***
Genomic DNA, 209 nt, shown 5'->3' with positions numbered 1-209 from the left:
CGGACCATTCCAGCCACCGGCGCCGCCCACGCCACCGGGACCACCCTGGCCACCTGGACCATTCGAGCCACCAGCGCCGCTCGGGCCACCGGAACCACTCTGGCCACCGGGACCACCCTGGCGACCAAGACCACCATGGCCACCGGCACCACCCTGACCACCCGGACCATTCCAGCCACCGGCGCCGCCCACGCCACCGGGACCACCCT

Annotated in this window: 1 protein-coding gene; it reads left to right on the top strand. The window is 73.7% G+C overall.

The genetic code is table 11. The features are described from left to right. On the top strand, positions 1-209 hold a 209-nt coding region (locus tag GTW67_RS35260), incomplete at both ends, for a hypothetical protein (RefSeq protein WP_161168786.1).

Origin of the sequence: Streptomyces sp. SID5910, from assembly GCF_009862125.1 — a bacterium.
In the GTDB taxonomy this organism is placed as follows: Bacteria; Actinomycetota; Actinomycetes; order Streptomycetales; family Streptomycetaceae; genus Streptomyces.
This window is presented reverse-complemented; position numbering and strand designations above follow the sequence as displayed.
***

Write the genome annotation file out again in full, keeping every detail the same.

Genomic DNA, 209 nt, shown 5'->3' with positions numbered 1-209 from the left:
CGGACCATTCCAGCCACCGGCGCCGCCCACGCCACCGGGACCACCCTGGCCACCTGGACCATTCGAGCCACCAGCGCCGCTCGGGCCACCGGAACCACTCTGGCCACCGGGACCACCCTGGCGACCAAGACCACCATGGCCACCGGCACCACCCTGACCACCCGGACCATTCCAGCCACCGGCGCCGCCCACGCCACCGGGACCACCCT

Annotated in this window: 1 protein-coding gene; it reads left to right on the top strand. The window is 73.7% G+C overall.

The genetic code is table 11. The features are described from left to right. On the top strand, positions 1-209 hold a 209-nt coding region (locus tag GTW67_RS35260), incomplete at both ends, for a hypothetical protein (RefSeq protein WP_161168786.1).

Origin of the sequence: Streptomyces sp. SID5910, from assembly GCF_009862125.1 — a bacterium.
In the GTDB taxonomy this organism is placed as follows: Bacteria; Actinomycetota; Actinomycetes; order Streptomycetales; family Streptomycetaceae; genus Streptomyces.
This window is presented reverse-complemented; position numbering and strand designations above follow the sequence as displayed.